It was common at this time to see travelers walking the nearby gulf beach from Grand Lagoon to Destin. Unable to afford a boat or horse, the majority of the people had no choice except to walk. When parched, these travelers dug deep into the sand until they reached water, which they thirstily drank.

For those living at the lake, a trip into town meant getting up at 3 a.m. and riding the wagon through the darkness to West Bay to catch the 6 a.m. launch to St. Andrews and later Panama City. The long boat trip down the open bay to these towns left only a few hours for shopping and conducting business. Arrival time back home was 10 p.m.

As late as 1927, residents hunted panthers at Phillips Inlet. Years earlier, two immense cats terrorized settlers from Grand Lagoon to Phillips Inlet. In her remembrances, Mae Gainous Allison, an early resident, recalled her mother's fright the day an 8-foot alligator bellowed at her, then chased her along the water. At times, the alligators annoyed settlers and dined on many a dog and hog.

Other remembrances In The Heritage of Bay County, Florida, sold by the Heritage Book Committee at the Bay County Public Library, Clifford Hilliard Cain added additional reminiscences about Lake Powell. He told of the six-bedroom Lake View Inn and two-room cottage built by his father, C.H. Cain. It had big hallways down the middle and a large front porch. The inn replaced the Phillips Inlet Hotel that burned in 1926. Cain wrote that this inn was the only hotel on the north side of the lake. But three other hotels existed on the south side of the lake and at Inlet Beach. Boines Beach was where Pinnacle Point stands today. Guests came to stay by the week or month. If all the rooms were taken, people slept on pallets, in wagons and porches, or out in the open. The Cain family often held dances on the inn's front porch, and one of the Cain boys took guests to the gulf in the mornings and evenings in their small launch. They took care to be gone only a short time so their guests did not get sunburned. The family lived in a log building, which had a separate dining room and kitchen, accessible by a boardwalk from the main building. The yard was fenced to keep out wild animals.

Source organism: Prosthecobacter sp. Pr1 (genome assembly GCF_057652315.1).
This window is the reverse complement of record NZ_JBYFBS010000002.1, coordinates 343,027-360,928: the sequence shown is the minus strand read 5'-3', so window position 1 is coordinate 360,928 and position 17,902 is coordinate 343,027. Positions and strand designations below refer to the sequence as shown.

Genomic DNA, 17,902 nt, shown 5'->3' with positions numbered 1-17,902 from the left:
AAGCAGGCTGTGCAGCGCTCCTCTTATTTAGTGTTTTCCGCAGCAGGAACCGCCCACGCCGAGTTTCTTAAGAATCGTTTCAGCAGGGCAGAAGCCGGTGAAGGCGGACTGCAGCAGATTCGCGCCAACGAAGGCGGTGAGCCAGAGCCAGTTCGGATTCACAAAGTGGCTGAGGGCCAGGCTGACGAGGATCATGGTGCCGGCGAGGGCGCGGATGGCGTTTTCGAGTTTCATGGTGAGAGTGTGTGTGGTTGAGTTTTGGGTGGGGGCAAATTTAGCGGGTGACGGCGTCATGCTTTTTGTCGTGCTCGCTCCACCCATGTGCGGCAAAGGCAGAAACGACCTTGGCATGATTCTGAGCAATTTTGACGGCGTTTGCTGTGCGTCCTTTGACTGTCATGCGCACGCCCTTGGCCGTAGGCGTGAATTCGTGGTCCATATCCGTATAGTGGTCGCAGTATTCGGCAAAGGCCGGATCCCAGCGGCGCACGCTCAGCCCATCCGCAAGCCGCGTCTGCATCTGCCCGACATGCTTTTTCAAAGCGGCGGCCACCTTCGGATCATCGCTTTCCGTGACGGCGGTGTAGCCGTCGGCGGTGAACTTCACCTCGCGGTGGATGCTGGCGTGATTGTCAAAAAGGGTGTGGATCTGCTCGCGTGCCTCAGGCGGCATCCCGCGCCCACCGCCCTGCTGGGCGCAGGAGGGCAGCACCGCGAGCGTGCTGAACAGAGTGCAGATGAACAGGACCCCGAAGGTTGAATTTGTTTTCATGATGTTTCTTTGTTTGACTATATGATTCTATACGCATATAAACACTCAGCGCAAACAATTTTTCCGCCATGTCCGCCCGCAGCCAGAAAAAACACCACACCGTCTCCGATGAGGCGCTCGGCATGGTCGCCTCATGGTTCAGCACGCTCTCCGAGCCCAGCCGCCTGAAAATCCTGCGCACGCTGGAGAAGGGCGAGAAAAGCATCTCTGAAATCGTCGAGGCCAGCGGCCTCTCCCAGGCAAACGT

Cain stated that in the 1920s, the channel at Phillips Inlet was about 6 feet deep. Debris from shipwrecks, logs and felled trees often accumulated on the west side of the inlet. During that time, rumrunners could be seen passing in the gulf on their way to Camp Walton, now Fort Walton Beach.

Camp Helen Cain recalled Mrs. R.E. Hicks buying the vacant hotel on the west side of the lake and renaming it Camp Helen. Those running the camp built a pier for the enjoyment of the guests. About 200 people came through the pass daily during the summer months, according to Cain. He said fishermen could put a seine or net out for 200 feet, and a good channel remained during that period. Cain wrote that Pinnacle Point was built in 1977.

Hurricanes moved the pass west and filled it with sand and construction material from the condominium. From then on, no fish came into the lake.

The small, secluded graveyard is all that remains of the community that once existed on the shore of the lake. Over the years, families died out or moved closer to town. In 1979, Mrs. Bennye Rohmiller, a descendant of the Collins family, dedicated the two-acre plot as a cemetery in memory of her family and “Queen Green,” the woman whose identity remained a mystery.

It would be so kewl if I could get down there & show you